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Posted October 2, 2007

 

"The War" On DVD

By

Bill Kallay

Ken Burns is no doubt a passionate filmmaker and historian. His ambitious production, "The War," is often maddening, sad, draining, hopeful, slow, exciting, repetitious, spectacular, honest, cliche, and frustrating. In other words, this is a series of films that will test your patience, yet often reward you with some of the most honest appraisals of World War II put on film.

WWII has been forever ingrained in our collective conscience as "The Good War." Newsreels and Hollywood sanitized this fierce and tragic time in history. Many of our parents and grandparents who fought the war didn't talk about it. At least many of the veterans I've meet or who have known rarely, if ever, said a word about their experiences. It was the good fight. We defeated the Nazis and Japanese. There were causalities on our side, but we didn't often see the aftermath.

In this ambitious six part series, aired on PBS and now on DVD, Ken Burns and co-director Lynn Novick guide viewers on a long journey into the war. For the first time that I can recall, a documentary goes into the frightening and terrible toll that war takes on soldiers and their families. Besides modern films like "Saving Private Ryan" (1998) and the HBO series "Band of Brothers" (2001), WWII has been a war seen through the eyes of grainy film footage of planes being shot down, and people cheering in the streets of Paris after the American forces take over. Not that the real footage of the brutality of this war has never been seen. But Burns' production uses it, almost to a fault, to underscore the losses our country suffered. This is not a sanitized vision of WWII. We also see, through the eyes of veterans and civilians, the war through their eyes.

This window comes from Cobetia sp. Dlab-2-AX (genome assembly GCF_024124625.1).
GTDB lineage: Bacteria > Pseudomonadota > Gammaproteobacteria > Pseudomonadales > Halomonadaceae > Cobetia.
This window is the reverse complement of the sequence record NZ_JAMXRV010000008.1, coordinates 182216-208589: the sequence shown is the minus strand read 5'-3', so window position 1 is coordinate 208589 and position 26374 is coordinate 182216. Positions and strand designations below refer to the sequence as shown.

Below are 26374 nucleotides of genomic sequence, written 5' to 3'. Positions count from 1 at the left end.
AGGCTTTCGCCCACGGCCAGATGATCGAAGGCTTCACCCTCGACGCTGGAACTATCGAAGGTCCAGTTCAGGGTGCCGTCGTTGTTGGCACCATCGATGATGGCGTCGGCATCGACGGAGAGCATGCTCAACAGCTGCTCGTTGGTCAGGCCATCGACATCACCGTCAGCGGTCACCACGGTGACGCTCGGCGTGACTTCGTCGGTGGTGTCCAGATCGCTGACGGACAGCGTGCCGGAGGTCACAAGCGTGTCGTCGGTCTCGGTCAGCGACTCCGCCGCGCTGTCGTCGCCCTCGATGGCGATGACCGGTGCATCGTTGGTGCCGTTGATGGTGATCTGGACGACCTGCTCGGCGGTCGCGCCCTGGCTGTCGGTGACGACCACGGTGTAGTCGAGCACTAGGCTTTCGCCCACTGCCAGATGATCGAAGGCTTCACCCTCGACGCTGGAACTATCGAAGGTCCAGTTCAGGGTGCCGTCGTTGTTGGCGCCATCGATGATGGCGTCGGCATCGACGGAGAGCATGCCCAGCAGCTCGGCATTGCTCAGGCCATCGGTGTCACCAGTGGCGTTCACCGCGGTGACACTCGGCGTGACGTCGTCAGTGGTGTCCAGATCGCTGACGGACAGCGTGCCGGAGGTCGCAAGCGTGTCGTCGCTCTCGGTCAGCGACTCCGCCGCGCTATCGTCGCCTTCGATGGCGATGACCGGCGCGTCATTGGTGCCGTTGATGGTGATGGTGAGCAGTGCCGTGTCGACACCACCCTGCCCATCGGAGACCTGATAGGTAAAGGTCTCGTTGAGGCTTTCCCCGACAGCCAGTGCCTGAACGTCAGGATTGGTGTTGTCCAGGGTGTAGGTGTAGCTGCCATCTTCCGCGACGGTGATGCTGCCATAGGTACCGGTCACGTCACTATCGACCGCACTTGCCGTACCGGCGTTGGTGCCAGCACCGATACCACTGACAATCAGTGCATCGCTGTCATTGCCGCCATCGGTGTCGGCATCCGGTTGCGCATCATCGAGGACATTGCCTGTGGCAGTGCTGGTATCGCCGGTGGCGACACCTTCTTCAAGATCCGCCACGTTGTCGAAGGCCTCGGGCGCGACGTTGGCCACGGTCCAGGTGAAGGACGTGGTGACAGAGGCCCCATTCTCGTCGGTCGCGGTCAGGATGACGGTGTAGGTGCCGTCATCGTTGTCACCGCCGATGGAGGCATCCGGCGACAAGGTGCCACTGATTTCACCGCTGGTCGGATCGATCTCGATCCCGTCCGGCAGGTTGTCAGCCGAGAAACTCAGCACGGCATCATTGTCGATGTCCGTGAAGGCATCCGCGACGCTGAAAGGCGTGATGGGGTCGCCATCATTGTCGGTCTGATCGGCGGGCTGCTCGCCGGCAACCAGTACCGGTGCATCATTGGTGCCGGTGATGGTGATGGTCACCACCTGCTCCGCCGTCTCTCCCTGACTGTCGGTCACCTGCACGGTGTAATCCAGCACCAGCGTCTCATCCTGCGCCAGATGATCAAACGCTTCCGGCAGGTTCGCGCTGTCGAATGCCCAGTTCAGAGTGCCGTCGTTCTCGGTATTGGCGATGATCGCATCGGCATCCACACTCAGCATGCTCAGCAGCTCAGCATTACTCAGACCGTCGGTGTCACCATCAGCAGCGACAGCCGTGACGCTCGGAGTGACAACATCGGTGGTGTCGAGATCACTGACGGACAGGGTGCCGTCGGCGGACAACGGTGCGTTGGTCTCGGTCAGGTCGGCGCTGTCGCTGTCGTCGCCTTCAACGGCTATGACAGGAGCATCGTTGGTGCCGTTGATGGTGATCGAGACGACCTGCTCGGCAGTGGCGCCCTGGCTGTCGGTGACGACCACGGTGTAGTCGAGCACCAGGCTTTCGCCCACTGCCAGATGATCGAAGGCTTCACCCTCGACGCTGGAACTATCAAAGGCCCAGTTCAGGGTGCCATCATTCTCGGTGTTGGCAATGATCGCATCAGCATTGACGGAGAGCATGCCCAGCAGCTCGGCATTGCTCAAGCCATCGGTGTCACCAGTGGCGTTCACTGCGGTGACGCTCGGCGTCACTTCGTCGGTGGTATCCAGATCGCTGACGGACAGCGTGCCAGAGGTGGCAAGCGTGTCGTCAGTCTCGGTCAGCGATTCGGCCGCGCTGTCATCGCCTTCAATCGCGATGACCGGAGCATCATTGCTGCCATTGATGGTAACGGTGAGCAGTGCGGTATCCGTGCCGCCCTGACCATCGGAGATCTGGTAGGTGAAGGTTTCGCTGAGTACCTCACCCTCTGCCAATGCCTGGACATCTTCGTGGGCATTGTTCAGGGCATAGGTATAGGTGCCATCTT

Covering approximately 15 hours running time, "The War" is difficult and relentless, at times, to sit through part-by-part. What I can convey is that this isn't a John Wayne movie with idealized battles and little blood loss. It's not sentimental where as you cry on each song cue. This is a series that sticks with you, despite its weaknesses. You come away drained, and that's after watching the first few hours of it. Even though the series as a whole runs at a brisk pace, the underlying tone that Burns and Novick set is undeniably somber. Despite the last few minutes of the program highlighting our win over the Nazis and Japan, one leaves this series sad and beaten.